Tuesday, June 28, 2011

A Tempting Production Model? Not If You Ask the Ones Who Did It!

Here's an article from Variety.com about producing for Broadway.

New "Normal" For Plays? by Gordon Cox

With three Tony Awards and brewing plans for a national tour and a London run, Broadway revival "The Normal Heart" has done pretty well for a last-minute addition to the 2010-11 season.

Factor in the super-quick rehearsal period of two weeks and the low capitalization pricetag of around $1.5 million, and it all starts to look like a potential new model for producing plays.

But not so fast. According to those involved, "Normal Heart" came together with a serendipity unlikely to be re-created, especially given the unusual number of hurdles faced by the production.

"The logistics became more and more complicated as time went on," producer Daryl Roth said.

Roth decided she'd try to mount Larry Kramer's 1985 play, about the early days of the AIDS epidemic in 1980s New York, in the wake of a starry benefit reading she produced in October. She secured the participation of two of the reading's stars -- Joe Mantello, the legit helmer who stopped acting soon after he appeared in "Angels in America" in the early 1990s, and John Benjamin Hickey -- but as soon as she did, the benefit's director, Joel Grey, booked a role in the current Roundabout revival of "Anything Goes," complicating his attachment to "Normal."

Even once "Angels" director George C. Wolfe fell into place as the new helmer, the production still didn't have a theater amid a bustling spring 2011 season that saw 22 shows open.

A slot finally freed up when the revival of "Driving Miss Daisy" shuttered at the Golden Theater on April 9. "Normal" loaded into the venue the day after "Daisy" moved out. Previews began April 19 for an April 27 opening, just a day before the cutoff for the season's Tony eligibility.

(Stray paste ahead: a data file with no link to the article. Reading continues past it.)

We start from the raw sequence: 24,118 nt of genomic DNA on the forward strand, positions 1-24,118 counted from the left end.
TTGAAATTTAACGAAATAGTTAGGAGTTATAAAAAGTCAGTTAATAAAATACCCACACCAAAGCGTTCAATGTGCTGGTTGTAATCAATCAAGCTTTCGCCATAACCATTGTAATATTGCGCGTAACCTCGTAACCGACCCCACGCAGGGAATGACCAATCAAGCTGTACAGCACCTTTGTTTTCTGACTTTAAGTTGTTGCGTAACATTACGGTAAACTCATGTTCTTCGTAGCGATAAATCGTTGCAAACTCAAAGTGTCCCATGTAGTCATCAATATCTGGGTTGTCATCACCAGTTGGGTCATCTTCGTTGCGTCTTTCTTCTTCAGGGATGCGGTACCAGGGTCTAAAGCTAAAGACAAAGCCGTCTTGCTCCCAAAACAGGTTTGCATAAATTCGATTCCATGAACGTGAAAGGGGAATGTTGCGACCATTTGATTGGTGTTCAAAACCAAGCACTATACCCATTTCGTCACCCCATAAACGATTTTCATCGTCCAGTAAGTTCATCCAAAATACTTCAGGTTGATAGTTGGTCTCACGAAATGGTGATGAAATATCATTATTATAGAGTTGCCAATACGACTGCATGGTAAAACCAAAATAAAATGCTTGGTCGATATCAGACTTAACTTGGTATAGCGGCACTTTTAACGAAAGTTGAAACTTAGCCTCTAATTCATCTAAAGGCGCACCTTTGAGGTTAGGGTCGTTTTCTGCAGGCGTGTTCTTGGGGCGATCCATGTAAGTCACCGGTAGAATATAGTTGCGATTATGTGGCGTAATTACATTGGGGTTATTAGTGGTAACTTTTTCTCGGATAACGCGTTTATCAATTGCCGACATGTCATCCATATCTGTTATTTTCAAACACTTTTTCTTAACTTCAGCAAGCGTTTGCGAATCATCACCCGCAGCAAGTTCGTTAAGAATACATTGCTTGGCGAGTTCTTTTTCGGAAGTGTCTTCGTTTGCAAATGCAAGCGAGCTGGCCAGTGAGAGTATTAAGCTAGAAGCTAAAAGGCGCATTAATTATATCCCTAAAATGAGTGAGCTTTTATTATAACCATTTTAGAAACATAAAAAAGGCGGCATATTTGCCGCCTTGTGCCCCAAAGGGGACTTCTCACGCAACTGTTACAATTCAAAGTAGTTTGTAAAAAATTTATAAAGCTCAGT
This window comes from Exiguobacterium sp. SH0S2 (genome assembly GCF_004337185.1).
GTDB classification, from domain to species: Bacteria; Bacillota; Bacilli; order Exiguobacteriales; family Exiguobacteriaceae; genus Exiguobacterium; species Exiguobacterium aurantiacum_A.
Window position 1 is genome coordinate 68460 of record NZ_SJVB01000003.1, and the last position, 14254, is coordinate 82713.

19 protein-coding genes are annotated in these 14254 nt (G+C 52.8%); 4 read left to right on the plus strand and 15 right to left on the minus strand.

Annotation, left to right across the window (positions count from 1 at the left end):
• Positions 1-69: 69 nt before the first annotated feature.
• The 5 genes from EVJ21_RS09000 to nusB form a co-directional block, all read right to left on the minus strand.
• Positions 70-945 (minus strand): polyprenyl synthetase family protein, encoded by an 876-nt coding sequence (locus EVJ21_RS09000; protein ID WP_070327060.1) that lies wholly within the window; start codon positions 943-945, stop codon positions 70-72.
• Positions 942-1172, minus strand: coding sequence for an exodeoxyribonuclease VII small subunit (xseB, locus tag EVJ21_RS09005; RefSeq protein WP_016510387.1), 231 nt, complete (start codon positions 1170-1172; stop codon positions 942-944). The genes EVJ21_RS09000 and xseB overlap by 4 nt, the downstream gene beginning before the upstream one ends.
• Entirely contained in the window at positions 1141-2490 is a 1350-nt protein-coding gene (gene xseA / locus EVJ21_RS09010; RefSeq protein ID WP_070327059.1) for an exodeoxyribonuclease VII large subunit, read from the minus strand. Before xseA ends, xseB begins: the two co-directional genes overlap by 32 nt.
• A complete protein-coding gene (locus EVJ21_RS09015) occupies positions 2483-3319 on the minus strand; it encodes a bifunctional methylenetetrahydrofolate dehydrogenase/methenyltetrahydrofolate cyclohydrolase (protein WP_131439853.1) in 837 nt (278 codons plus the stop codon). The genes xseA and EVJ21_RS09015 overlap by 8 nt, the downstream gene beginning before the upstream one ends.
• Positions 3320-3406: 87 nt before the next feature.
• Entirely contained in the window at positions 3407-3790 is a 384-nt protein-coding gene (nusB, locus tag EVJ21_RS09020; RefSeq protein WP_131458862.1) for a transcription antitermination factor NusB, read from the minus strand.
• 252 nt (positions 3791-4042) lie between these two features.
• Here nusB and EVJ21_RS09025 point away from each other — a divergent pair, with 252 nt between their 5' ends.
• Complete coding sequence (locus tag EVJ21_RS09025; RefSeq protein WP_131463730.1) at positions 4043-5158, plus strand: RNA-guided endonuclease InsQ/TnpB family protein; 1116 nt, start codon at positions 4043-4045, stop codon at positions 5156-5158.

In what seemed like an unusually coy PR strategy, producers and creatives initially wouldn't say for sure whether "Normal" would more resemble a reading -- like "Salome," the semi-staged Al Pacino topliner Roth produced in 2003 -- or a fully produced show.

That's because they didn't know themselves. With only a couple of weeks of rehearsals for thesps to memorize a wordy script, the team decided that remaining on-book was a real possibility, and David Rockwell's minimal set, dominated by a spare white box, was designed to accommodate whatever form the production assumed.

According to Wolfe, it wasn't until the tenth of the production's 12 rehearsal days that the cast decided to leave the scripts behind and fully stage the show.

The accelerated process was "unnatural," Wolfe said, but there was at least one advantage. "Because of the intensity of the time period, the actors didn't have the luxury to create their characters with their usual techniques," he said. "They're using their emotions in the rawest, most immediate way."

Along with the Tony for play revival, the show scored thesping trophies for Hickey and Ellen Barkin. Mantello was nommed as well. And since the awards attention, box office has jumped significantly. The week after the show opened, weekly sales came in at less than $250,000; for the frame ending June 19, B.O. rang in at $455,000 and attendance hit 99%.

Due to the skeds of all involved, the Main Stem production is slated to close July 10. Interest from other markets, however, has prompted Roth to expect future stints in other U.S. cities, including Washington D.C., and in London, where Elton John is said to be considering signing on as a producer.

Given the show's success, it's natural to wonder whether creatives or producers can imagine mounting another under such tight restraints.

"Two weeks? No," Wolfe said. "Hateful, horrible, never to be repeated. I wouldn't want to tempt the generosity of the theater gods by trying to do it again."

Also likely to put off producers: The show is far from guaranteed to make a profit given its brief run and the relatively low B.O. logged in its early frames on the boards.

Besides, some of that earned income is going to charities including amfAR, Friends in Deed, the Actors Fund and the Human Rights Campaign.

But according to Roth, turning a profit was never the guiding principle. "I wanted it to have a charitable component, and everyone involved is doing this in that generous spirit," she said.

1 comment:

  1. I thought you were going to take a time out until the fall. Glad you've decided to post these most recent offerings.